One of the more potentially impactful decisions taken has been the implementation of a Public Sector Management and Performance Monitoring Reform Project. This project, created through a partnership with the Inter-American Development Bank, will transform how we govern. It will reform the procurement management in government, improving transparency and providing equal opportunity to all. It will also improve the national statistical system so that high quality easily accessible information is available to facilitate evidence based decision making; transform the public financial management to improve efficiency and transparency in the allocation of public funds and revolutionise the performance management and the implementation of government priorities.

We recognise that we need modern and effective governance arrangements if we are to provide the opportunities deserved by our citizens and if we are to interact successfully with the rest of the world as we move on of government priorities. Pioneered in the UK under the Tony Blair administration, this approach has been utilised successfully in a number of other countries including Canada and some of the countries of Latin America. The delivery unit approach will result in the use of a proactive, integrated and centralised system to monitor all of government priorities as well as efficiently coordinate cross-sectoral polices and stakeholder priorities. This will reduce the risk of failed projects, delays and cost overruns, ensuring that citizens get the best use of tax dollars and facilitate the implementation of the 2030 Agenda.

I also want to acknowledge that this Symposium comes at a time when countries around the world and in particular, Small Island Developing States such as The Bahamas are becoming increasingly vulnerable to the effects of Climate Change. Here in The Bahamas we are experiencing more frequent and more intense hurricanes and storms, rising sea levels, high levels of vulnerability to flooding in coastal areas and accelerated erosion of coastal zones.

In 2015 and again in 2016 we experienced two intense hurricanes, Hurricanes Joaquin and Hurricane Matthew, both occurring late in the hurricane season. These hurricanes caused tremendous damage and loss of personal property. They also left a large number of communities displaced and caused significant damage to the country’s infrastructure and natural habitat. Many of you sitting here have also witnessed similar events and have suffered the financial and social burden associated with the recovery which adversely impacts the implementation of priority projects geared to meeting the goals of the 2030 Agenda and the SAMOA pathway.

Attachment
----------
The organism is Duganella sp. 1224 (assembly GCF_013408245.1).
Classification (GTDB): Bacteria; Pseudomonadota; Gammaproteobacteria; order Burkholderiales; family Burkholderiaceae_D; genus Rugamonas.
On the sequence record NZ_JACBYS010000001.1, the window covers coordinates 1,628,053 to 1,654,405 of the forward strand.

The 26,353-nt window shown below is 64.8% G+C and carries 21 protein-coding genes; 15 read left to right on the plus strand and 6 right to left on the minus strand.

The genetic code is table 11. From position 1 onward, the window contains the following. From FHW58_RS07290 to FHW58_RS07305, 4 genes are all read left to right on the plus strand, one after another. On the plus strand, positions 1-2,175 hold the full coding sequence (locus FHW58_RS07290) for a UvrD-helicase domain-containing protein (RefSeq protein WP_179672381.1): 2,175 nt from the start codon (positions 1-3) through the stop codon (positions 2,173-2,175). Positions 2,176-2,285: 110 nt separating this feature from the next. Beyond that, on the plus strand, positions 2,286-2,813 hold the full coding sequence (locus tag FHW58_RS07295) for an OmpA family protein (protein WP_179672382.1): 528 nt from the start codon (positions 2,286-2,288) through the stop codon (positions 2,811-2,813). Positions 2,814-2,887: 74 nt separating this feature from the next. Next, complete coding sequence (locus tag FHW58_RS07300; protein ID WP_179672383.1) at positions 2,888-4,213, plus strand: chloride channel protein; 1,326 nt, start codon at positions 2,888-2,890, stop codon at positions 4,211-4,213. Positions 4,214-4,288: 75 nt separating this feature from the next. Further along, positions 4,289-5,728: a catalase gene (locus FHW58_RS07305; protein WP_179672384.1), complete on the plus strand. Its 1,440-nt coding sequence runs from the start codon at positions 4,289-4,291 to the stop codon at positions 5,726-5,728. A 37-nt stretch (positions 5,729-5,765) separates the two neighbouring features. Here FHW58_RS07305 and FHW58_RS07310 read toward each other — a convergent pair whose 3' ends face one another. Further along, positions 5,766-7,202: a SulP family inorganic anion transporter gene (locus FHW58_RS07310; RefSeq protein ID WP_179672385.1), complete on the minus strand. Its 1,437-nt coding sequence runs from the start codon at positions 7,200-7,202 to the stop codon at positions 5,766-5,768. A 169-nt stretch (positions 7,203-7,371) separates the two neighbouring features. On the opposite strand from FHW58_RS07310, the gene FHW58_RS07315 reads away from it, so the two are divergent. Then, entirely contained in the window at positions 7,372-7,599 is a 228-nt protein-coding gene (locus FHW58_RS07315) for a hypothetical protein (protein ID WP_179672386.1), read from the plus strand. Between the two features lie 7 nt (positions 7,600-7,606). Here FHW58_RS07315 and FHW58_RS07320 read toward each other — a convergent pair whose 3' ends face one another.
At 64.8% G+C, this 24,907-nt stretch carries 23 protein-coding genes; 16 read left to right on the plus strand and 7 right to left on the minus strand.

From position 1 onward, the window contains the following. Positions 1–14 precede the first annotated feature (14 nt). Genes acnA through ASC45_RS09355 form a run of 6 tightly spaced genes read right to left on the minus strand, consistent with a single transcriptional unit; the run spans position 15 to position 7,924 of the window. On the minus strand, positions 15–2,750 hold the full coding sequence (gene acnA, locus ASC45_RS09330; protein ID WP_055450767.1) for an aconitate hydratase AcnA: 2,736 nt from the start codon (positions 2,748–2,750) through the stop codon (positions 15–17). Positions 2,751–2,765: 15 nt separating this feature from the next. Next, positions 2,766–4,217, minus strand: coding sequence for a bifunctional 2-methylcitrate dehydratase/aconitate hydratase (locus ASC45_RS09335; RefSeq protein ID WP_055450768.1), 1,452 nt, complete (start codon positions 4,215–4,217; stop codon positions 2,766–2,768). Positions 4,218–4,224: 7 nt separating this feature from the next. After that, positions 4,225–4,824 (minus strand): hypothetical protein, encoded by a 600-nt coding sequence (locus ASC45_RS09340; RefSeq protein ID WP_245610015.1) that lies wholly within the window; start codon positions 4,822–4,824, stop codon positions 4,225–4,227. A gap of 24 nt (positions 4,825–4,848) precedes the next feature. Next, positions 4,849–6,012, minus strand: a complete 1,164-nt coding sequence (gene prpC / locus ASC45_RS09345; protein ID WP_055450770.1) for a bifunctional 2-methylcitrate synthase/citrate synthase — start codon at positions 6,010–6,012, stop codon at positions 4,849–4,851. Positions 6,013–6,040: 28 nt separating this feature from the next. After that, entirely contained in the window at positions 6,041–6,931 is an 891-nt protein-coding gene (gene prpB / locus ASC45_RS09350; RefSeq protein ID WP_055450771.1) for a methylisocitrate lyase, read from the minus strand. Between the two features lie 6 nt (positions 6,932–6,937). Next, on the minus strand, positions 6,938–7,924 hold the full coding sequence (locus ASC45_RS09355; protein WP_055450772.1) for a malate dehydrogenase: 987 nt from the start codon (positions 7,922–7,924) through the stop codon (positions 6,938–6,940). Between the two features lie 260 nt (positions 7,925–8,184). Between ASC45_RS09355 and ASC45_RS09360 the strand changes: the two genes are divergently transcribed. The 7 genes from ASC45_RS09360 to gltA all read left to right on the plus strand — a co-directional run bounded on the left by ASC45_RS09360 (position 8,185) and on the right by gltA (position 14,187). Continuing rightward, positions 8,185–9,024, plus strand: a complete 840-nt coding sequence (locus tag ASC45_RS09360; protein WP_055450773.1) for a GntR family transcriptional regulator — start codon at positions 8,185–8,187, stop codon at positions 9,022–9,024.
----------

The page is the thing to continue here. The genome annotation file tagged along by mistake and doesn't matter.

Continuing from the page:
I am happy to note that although the overarching theme of this Symposium will involve discussions on how to strengthen public institutions and build partnerships for the realisation of the entire 2030 Agenda and the SAMOA, special focus will also be given to the environment and how we can better address Climate Change through stronger public institutions and partnerships.

These experiences confirm that Climate Change is a pressing issue and we can no longer refuse to take action to adapt to and militate against the effects of climate change. We must better integrate climate change adaptation and mitigation into all planning, educational and budgetary processes.

The Bahamas, like many other countries has started this process of integrating Climate Change adaptation and mitigation into its national planning processes as is reflected in “The Bahamas’ National Development Plan: Vision2040” which will be launched in the comings months. This Plan serves as a roadmap for the development of The Bahamas for the next 25 years and mainstreams the Sustainable Development Goals into its goals and strategies.

Conclusion
Distinguished guests,
I look forward to the ideas and lessons that will emerge from this Symposium as we move forward with full implementation of the 2030 Agenda for Sustainable Development and the SAMOA Pathway.

I wish you a productive meeting and a pleasant stay in The Bahamas.
Thank You!

Bahamas Ministry of Tourism officials, as well as its hoteliers and representatives from promotional boards, participated in the recent New York Times and Boston Globe Travel Shows.

The Ministry of Financial Services has signed a Memorandum of Understanding with the Bahamas Chamber of Commerce and Employers Confederation on the cooperation in establishing of a trade information services desk and electronic portal.